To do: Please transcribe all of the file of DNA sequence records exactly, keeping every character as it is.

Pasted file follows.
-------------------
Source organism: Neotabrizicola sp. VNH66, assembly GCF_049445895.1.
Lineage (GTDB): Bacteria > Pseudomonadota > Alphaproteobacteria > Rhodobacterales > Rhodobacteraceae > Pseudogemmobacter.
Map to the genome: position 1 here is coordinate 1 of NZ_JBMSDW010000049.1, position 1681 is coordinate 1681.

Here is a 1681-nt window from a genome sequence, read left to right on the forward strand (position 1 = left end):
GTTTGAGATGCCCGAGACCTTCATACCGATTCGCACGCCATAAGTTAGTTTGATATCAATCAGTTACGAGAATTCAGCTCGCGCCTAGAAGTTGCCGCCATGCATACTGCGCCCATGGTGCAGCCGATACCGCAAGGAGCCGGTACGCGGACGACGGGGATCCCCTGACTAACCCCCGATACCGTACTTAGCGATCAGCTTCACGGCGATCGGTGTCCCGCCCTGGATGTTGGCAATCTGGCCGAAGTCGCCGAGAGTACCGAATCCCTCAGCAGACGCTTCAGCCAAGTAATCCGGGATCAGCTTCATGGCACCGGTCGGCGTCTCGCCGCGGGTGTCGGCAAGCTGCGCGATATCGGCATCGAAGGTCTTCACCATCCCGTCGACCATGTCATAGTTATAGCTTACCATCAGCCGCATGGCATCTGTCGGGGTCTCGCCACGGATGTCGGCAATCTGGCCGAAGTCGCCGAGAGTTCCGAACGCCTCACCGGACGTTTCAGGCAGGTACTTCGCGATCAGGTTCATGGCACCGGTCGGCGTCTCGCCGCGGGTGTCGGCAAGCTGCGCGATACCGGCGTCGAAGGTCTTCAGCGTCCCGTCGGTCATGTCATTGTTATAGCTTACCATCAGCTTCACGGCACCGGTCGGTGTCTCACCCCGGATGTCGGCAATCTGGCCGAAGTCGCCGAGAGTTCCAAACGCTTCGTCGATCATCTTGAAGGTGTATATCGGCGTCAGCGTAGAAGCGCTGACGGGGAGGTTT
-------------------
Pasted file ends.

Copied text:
Source organism: Neotabrizicola sp. VNH66, assembly GCF_049445895.1.
Lineage (GTDB): Bacteria > Pseudomonadota > Alphaproteobacteria > Rhodobacterales > Rhodobacteraceae > Pseudogemmobacter.
Map to the genome: position 1 here is coordinate 1 of NZ_JBMSDW010000049.1, position 1681 is coordinate 1681.

Here is a 1681-nt window from a genome sequence, read left to right on the forward strand (position 1 = left end):
GTTTGAGATGCCCGAGACCTTCATACCGATTCGCACGCCATAAGTTAGTTTGATATCAATCAGTTACGAGAATTCAGCTCGCGCCTAGAAGTTGCCGCCATGCATACTGCGCCCATGGTGCAGCCGATACCGCAAGGAGCCGGTACGCGGACGACGGGGATCCCCTGACTAACCCCCGATACCGTACTTAGCGATCAGCTTCACGGCGATCGGTGTCCCGCCCTGGATGTTGGCAATCTGGCCGAAGTCGCCGAGAGTACCGAATCCCTCAGCAGACGCTTCAGCCAAGTAATCCGGGATCAGCTTCATGGCACCGGTCGGCGTCTCGCCGCGGGTGTCGGCAAGCTGCGCGATATCGGCATCGAAGGTCTTCACCATCCCGTCGACCATGTCATAGTTATAGCTTACCATCAGCCGCATGGCATCTGTCGGGGTCTCGCCACGGATGTCGGCAATCTGGCCGAAGTCGCCGAGAGTTCCGAACGCCTCACCGGACGTTTCAGGCAGGTACTTCGCGATCAGGTTCATGGCACCGGTCGGCGTCTCGCCGCGGGTGTCGGCAAGCTGCGCGATACCGGCGTCGAAGGTCTTCAGCGTCCCGTCGGTCATGTCATTGTTATAGCTTACCATCAGCTTCACGGCACCGGTCGGTGTCTCACCCCGGATGTCGGCAATCTGGCCGAAGTCGCCGAGAGTTCCAAACGCTTCGTCGATCATCTTGAAGGTGTATATCGGCGTCAGCGTAGAAGCGCTGACGGGGAGGTTT